by Kathleen Watson
Either at home or early in your school days, did you learn about a difference between can vs. may?
Can you (do you have the ability to) have your book report done by noon?
May I (do I have your permission to) read your book report to the class?
According to merriam-webster.com, can still is the verb of choice for ability, but both can and may are acceptable to express permission.
But at oxforddictionaries.com, there still is a widespread view that using can to ask for permission is wrong and that it should be used related only to ability or capability:
Can you speak fluent French?
The wrestler can pin any opponent he chooses.
Other sources claim there’s only a minor difference between the two verbs: One sounds more polite than the other.
Can we come over and swim in your pool?
May we come over and swim in your pool?
If I can, I’ll ask you a few questions about your job.
If I may, I’ll ask you a few questions about your job.
Moving on to may and might
Now that we have can and may settled — sort of — what is the difference between may and might?
I’ve struggled with this for years, and I’ve conducted multiple Google searches, never feeling satisfied that I fully understood or agreed with what I found.
Some sources say that may and might normally can be interchanged without a significant difference in meaning. Although both convey that there is a chance something is true or there is a possibility of something happening, some sources claim that might implies less certainty:
I wouldn’t talk to Jess right now. He may still be angry about his team’s loss.
Ella is so talented, I think she may win the competition.
Although it might rain later, let’s take a chance and make a tee time.
If I can get my project done, I might go to a movie tonight.
I fail to see enough of a difference in the nuance of may or might to have concerns about which to use.
May versus might in academic, technical writing
I have found that may, rather than might, is used almost exclusively in the academic writing I’ve edited. However, the near-universal use of may raises potential for misinterpretation.
This research may be used for teaching purposes.
Is the author, despite holding the copyright for the material, giving broad permission for its use in a classroom?
Or is the author implying there’s a possibility the research could be relevant to include in developing curriculum?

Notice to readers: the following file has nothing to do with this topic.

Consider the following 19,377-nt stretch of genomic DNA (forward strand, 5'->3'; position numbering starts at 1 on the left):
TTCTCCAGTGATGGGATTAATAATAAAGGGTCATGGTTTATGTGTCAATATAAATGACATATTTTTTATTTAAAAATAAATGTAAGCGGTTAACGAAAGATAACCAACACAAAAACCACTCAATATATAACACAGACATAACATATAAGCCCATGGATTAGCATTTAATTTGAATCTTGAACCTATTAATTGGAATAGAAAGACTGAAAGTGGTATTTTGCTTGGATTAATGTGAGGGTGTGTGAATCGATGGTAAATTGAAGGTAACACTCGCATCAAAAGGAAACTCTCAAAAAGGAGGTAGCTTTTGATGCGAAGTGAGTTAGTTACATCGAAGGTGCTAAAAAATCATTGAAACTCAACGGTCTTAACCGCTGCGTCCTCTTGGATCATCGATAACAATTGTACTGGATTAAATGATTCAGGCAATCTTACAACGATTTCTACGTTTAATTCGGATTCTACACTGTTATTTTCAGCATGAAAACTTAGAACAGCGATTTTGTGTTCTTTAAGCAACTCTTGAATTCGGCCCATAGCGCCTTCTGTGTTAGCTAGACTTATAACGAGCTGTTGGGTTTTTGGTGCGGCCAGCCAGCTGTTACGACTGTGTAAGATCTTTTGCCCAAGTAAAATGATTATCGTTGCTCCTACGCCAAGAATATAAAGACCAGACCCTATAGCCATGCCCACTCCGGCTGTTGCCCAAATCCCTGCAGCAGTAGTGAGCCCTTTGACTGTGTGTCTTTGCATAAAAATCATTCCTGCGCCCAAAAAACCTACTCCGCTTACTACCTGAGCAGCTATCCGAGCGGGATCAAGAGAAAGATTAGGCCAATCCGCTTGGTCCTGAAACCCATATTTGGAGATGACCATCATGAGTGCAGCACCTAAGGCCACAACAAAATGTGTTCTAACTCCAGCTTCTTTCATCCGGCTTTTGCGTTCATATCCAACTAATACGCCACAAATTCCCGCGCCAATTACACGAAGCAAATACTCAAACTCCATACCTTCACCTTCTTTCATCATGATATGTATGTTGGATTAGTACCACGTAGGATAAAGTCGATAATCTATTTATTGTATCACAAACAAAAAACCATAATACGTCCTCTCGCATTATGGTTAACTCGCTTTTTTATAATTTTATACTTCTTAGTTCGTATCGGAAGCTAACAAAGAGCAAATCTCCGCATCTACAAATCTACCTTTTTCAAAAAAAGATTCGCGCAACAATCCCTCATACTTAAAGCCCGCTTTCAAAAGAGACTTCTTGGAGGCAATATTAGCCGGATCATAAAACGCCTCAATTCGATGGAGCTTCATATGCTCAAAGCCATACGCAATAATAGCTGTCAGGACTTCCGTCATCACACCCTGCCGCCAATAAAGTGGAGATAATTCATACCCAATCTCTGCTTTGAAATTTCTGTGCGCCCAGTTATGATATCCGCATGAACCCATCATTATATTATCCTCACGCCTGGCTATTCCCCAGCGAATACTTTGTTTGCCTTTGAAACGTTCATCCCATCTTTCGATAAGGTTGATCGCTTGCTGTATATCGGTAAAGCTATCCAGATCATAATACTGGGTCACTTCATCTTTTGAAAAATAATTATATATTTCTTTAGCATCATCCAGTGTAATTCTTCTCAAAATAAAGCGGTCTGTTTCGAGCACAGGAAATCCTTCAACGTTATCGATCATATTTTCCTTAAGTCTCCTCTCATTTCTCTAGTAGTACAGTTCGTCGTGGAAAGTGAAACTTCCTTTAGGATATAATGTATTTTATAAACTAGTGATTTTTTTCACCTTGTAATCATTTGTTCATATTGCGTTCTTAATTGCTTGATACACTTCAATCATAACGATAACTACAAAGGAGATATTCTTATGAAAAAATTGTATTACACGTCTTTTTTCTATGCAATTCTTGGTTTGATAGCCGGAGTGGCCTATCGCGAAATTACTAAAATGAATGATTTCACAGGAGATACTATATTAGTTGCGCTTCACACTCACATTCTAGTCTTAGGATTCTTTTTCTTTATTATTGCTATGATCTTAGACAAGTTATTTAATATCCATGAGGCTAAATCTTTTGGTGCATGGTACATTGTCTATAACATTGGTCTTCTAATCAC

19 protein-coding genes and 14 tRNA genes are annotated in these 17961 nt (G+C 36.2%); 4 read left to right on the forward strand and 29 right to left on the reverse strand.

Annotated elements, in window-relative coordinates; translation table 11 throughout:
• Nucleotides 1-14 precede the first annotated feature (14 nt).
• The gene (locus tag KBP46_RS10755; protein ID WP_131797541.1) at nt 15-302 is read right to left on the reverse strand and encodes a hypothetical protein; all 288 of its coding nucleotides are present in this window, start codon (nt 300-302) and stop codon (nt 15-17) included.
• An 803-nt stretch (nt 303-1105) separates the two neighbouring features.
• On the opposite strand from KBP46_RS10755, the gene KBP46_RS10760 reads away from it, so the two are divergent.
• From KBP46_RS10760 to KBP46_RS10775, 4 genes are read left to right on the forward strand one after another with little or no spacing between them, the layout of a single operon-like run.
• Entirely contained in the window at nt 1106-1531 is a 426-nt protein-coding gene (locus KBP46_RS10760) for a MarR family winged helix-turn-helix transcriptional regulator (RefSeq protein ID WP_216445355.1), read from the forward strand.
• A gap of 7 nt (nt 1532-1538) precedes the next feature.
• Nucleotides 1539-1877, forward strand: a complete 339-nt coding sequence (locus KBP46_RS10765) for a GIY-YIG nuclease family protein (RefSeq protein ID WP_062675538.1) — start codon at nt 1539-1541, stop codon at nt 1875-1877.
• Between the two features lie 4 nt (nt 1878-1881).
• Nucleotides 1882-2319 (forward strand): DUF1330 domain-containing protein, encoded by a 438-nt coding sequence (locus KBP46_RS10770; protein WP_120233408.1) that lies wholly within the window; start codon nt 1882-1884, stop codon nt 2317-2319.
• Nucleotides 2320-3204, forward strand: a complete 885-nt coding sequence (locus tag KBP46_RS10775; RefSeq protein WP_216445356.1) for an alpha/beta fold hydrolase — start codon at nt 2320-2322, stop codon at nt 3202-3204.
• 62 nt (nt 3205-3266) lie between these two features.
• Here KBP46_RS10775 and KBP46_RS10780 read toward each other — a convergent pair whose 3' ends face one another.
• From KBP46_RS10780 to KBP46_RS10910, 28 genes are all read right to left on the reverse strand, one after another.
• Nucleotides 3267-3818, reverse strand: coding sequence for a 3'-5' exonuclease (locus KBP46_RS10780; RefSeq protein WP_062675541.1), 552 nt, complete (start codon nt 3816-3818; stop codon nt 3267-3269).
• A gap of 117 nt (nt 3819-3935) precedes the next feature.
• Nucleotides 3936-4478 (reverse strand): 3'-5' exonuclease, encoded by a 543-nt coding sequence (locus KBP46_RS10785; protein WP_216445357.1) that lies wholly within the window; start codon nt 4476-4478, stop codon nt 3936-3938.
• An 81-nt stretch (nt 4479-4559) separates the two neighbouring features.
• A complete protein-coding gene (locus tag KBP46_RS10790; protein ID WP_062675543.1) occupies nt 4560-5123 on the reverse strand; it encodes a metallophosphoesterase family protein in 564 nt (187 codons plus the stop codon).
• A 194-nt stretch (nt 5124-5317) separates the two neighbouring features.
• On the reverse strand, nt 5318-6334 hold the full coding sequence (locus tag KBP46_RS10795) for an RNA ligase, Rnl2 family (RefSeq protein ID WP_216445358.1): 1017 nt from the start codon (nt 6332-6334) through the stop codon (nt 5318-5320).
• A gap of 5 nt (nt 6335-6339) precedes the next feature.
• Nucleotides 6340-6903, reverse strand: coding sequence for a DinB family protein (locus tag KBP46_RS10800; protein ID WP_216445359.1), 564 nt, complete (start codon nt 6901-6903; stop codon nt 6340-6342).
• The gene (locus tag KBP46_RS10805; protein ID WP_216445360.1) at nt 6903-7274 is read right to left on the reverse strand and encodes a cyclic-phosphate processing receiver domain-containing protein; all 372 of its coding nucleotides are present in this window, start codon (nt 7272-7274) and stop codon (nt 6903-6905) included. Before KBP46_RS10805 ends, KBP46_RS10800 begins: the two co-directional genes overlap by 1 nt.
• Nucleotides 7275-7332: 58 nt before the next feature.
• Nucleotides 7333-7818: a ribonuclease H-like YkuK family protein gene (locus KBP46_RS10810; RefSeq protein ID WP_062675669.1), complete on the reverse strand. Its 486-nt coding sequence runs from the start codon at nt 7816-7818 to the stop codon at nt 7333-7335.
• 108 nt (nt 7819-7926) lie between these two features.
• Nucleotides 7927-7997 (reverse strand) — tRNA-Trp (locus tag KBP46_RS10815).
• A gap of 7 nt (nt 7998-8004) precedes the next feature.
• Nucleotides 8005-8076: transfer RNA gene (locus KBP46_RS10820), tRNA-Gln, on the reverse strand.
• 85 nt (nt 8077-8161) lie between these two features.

One may use the entire set of data for projecting results.
Again, does this imply permission to use the data for determining results?
Or does it imply that using all of the data will yield appropriate projections of results?
Two editors, one in technical and one in academic writing, avoid may:
“In editing technical writing,” says the first, “I never allow ‘may,’ because it is too ambiguous:
“Other programs may be started during installation.”
Does this mean the installer can initiate other programs that are part of the installation process? Or does it mean the installer can begin to watch “Game of Thrones” as the installation runs?
The academic editor says, “I habitually edit “may” to “might” for possibility and “can” for ability.
The choice is yours
Reflecting on the websites I’ve visited and the explanations and examples I’ve found, I still am not convinced there is enough difference between may and might to worry about in most usage.
However, as a professional writer and editor, I will continue to watch for potential misunderstanding with may: There could be a significant difference in meaning when it is not clear whether it implies permission or simply possibility.
I trust you can figure out which to use, but you might still have questions. If that’s the case, you may contact me.
Kathy Watson has a love/hate relationship with grammar; she loves words and the punctuation that helps them make sense, yet she hates those pesky rules. A self-proclaimed ruthless editor, she prefers standard usage guidelines of The Associated Press Stylebook. Her easy-to-use Grammar for People Who Hate Rules helps people write and speak with authority and confidence.